In November 2019, Real Gone reached its ten year anniversary of being online. To celebrate, we shared thoughts on ten albums we loved from that decade. That list came with two strict rules beyond becoming favourites: each year had to be represented by one album and each album had to in some way have helped our site to become more established.
As we reach the end of the year, it’s time to look back more broadly on some of our favourite albums of the ’10s; albums that have kept us listening for pleasure long after the reviews and coverage have been completed. If you’re a regular visitor to Real Gone, lots of these names will be familiar by now, but we hope this time for looking back helps to reconnect with a couple of old favourites, or find you a new one somewhere along the way. [Full reviews & streams can be found by clicking on the individual titles.]
It’s only about twenty past three in the afternoon, but the crowd at the Forum have already experienced superb sets by Mark Morriss and Chris Helme. For so early in the day, the venue had been surprisingly full for the Seahorses and Bluetones frontmen. At this point, it’s less full than it had been, but even the most enthusiastic Britpop fans have to go and eat! It’s a shame that so many have chosen to do so just as Salad are about to appear, but looking at the whole day’s events, Salad are the least traditionally “Britpop” of the day’s acts – only really considered Britpop by virtue of timing. That, and the fact that they’ve always seemed to be one of those “Marmite” bands, so in some ways, the thinner crowd sort of makes sense. Many of those still in the venue have almost certainly come to see Salad specifically and are ready to give their all.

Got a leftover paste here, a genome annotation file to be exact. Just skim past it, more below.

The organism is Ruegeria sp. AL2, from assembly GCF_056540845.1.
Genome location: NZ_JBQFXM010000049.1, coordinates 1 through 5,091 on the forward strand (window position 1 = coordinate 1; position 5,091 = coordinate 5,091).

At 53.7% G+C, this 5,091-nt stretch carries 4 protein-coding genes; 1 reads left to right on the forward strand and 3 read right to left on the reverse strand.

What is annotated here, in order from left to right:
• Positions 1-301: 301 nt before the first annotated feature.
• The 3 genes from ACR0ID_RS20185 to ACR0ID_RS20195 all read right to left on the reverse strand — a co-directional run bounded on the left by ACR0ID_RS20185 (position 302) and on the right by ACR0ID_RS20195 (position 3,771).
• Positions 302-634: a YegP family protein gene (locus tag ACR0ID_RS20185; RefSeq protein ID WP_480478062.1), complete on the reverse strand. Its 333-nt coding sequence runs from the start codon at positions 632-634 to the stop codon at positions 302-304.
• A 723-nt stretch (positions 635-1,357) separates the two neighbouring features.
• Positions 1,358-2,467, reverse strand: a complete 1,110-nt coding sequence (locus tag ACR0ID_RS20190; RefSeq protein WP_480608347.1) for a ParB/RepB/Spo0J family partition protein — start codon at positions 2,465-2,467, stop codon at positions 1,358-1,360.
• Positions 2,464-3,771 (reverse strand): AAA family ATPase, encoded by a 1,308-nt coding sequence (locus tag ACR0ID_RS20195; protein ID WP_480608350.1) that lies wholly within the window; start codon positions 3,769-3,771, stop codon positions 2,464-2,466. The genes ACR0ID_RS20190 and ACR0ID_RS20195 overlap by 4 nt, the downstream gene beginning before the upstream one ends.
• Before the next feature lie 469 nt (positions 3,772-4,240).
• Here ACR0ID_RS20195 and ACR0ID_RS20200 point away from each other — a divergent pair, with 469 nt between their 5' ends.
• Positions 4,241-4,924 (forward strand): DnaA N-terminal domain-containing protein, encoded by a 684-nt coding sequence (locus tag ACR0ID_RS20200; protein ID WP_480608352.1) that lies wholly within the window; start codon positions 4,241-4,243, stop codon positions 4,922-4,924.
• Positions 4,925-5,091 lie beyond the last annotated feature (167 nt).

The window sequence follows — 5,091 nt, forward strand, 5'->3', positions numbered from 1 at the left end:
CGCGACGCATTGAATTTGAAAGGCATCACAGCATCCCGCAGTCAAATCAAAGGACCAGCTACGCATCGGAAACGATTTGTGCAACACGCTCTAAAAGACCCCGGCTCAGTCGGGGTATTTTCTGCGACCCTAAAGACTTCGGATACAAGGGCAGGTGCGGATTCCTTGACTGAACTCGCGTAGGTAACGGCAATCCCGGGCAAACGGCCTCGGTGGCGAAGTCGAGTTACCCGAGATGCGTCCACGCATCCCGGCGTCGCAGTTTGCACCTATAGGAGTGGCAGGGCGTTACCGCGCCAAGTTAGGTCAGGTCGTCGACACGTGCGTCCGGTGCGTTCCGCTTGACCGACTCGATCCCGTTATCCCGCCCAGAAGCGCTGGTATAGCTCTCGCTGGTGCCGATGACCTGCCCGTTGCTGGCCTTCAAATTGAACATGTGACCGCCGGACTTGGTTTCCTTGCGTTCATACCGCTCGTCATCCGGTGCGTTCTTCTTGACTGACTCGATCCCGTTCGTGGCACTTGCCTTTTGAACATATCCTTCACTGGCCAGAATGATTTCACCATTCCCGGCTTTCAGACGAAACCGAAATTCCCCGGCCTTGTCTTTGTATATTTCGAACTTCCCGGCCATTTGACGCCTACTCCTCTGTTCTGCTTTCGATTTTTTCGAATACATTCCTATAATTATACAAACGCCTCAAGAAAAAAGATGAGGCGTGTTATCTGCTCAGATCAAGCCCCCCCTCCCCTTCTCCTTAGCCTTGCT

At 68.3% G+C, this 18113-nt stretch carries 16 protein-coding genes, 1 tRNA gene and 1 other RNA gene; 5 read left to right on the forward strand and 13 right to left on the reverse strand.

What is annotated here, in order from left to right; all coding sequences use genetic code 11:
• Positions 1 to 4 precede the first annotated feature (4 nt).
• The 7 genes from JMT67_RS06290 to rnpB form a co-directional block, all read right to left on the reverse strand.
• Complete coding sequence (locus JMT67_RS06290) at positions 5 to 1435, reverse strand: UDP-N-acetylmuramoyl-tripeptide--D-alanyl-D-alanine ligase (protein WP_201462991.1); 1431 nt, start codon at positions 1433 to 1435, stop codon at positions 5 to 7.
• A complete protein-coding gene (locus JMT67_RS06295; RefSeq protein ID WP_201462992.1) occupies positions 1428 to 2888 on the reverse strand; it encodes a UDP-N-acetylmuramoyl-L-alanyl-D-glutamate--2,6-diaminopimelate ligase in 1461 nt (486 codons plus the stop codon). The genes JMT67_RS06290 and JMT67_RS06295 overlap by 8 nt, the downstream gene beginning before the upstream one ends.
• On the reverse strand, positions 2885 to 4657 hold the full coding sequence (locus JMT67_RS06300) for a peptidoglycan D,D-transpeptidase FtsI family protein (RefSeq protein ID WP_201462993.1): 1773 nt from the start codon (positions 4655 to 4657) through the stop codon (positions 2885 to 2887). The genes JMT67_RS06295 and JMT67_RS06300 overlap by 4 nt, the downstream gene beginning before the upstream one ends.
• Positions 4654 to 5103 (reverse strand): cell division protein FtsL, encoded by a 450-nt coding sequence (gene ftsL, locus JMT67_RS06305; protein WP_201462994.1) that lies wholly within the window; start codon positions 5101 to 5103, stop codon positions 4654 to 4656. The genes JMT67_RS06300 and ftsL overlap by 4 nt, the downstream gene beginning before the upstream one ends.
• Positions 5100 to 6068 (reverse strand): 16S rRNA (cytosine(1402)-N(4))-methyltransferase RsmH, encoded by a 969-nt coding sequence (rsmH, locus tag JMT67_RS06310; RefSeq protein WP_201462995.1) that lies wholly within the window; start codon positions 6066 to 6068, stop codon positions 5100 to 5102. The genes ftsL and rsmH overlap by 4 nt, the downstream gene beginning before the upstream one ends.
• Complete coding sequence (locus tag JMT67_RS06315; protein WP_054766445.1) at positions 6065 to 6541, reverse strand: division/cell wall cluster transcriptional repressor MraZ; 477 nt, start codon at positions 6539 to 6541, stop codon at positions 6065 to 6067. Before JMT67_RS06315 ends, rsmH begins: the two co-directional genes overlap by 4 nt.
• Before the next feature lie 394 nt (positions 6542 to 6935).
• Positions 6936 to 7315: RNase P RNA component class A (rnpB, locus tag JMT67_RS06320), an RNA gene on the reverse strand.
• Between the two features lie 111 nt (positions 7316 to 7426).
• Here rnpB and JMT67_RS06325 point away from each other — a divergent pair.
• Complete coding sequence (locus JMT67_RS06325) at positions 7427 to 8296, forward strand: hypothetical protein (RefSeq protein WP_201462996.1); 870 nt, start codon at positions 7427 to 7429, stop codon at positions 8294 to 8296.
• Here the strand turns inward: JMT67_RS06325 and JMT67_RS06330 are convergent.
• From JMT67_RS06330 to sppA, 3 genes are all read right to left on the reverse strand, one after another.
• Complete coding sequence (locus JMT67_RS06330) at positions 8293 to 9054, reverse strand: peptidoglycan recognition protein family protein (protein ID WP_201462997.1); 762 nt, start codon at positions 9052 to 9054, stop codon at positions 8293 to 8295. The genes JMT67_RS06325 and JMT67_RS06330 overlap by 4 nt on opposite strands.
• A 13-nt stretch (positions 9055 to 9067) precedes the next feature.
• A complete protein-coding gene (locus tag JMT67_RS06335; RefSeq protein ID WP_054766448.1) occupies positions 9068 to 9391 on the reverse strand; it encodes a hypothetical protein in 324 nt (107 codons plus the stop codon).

For all Britpop fans, the annual Star Shaped Festival is the most exciting thing on the yearly calendar. Previous events have seen appearances from most of the Britpop greats, including Echobelly, Space, My Life Story and The Bluetones.
It’s a Saturday night nearing the end of March 2018. A crowd has gathered outside the Shepherd’s Bush Empire. The night’s star turn is Jim Bob, one time of Carter The Unstoppable Sex Machine, here to play an acoustic solo set to a sell out crowd. Figures stroll up and down in the cold. A typical Saturday night pre-gig scene, you might think… It’s the norm on these occasions to wander past those with flyers and not make eye contact, but tonight, something is different. A flame haired woman is dishing out glossy pieces of paper and yelling “SALAD IS BACK ON THE MENU!” in a way that’s impossible to merely shrug off.
It may have been snobbery due to Marijne van der Vlugt’s previous career as an MTV VJ, but the critics weren’t always so kind to Salad back in the 90s. Those who liked them, however – whether from a journalistic perspective or merely a fan – genuinely loved them. Between 1993-97, the band released a string of enjoyable EPs and two albums, but it was in the live setting where the band really shone, as anyone who saw them on a couple of Carter USM tours in 1994-95 will attest.